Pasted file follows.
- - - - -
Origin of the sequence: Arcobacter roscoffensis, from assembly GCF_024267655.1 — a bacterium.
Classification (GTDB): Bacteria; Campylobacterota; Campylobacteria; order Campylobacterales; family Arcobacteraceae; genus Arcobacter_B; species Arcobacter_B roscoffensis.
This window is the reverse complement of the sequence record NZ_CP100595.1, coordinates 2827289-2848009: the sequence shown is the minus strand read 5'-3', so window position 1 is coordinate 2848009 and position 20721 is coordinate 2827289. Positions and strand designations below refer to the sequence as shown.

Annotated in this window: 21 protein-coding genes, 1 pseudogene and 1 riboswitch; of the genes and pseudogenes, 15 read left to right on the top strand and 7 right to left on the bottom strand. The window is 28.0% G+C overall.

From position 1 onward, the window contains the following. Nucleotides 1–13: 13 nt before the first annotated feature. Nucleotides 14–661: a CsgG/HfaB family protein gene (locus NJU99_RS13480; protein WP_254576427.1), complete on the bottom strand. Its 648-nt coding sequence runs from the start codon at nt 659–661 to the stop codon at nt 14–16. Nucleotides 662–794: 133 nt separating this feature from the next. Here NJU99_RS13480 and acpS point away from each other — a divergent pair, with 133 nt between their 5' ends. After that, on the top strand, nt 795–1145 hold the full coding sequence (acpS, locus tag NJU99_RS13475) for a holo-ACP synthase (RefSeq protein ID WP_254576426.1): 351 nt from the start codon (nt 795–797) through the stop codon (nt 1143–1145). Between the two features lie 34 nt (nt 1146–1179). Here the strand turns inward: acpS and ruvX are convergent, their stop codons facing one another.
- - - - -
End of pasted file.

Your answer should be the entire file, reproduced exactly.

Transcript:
Origin of the sequence: Arcobacter roscoffensis, from assembly GCF_024267655.1 — a bacterium.
Classification (GTDB): Bacteria; Campylobacterota; Campylobacteria; order Campylobacterales; family Arcobacteraceae; genus Arcobacter_B; species Arcobacter_B roscoffensis.
This window is the reverse complement of the sequence record NZ_CP100595.1, coordinates 2827289-2848009: the sequence shown is the minus strand read 5'-3', so window position 1 is coordinate 2848009 and position 20721 is coordinate 2827289. Positions and strand designations below refer to the sequence as shown.

Annotated in this window: 21 protein-coding genes, 1 pseudogene and 1 riboswitch; of the genes and pseudogenes, 15 read left to right on the top strand and 7 right to left on the bottom strand. The window is 28.0% G+C overall.

From position 1 onward, the window contains the following. Nucleotides 1–13: 13 nt before the first annotated feature. Nucleotides 14–661: a CsgG/HfaB family protein gene (locus NJU99_RS13480; protein WP_254576427.1), complete on the bottom strand. Its 648-nt coding sequence runs from the start codon at nt 659–661 to the stop codon at nt 14–16. Nucleotides 662–794: 133 nt separating this feature from the next. Here NJU99_RS13480 and acpS point away from each other — a divergent pair, with 133 nt between their 5' ends. After that, on the top strand, nt 795–1145 hold the full coding sequence (acpS, locus tag NJU99_RS13475) for a holo-ACP synthase (RefSeq protein ID WP_254576426.1): 351 nt from the start codon (nt 795–797) through the stop codon (nt 1143–1145). Between the two features lie 34 nt (nt 1146–1179). Here the strand turns inward: acpS and ruvX are convergent, their stop codons facing one another.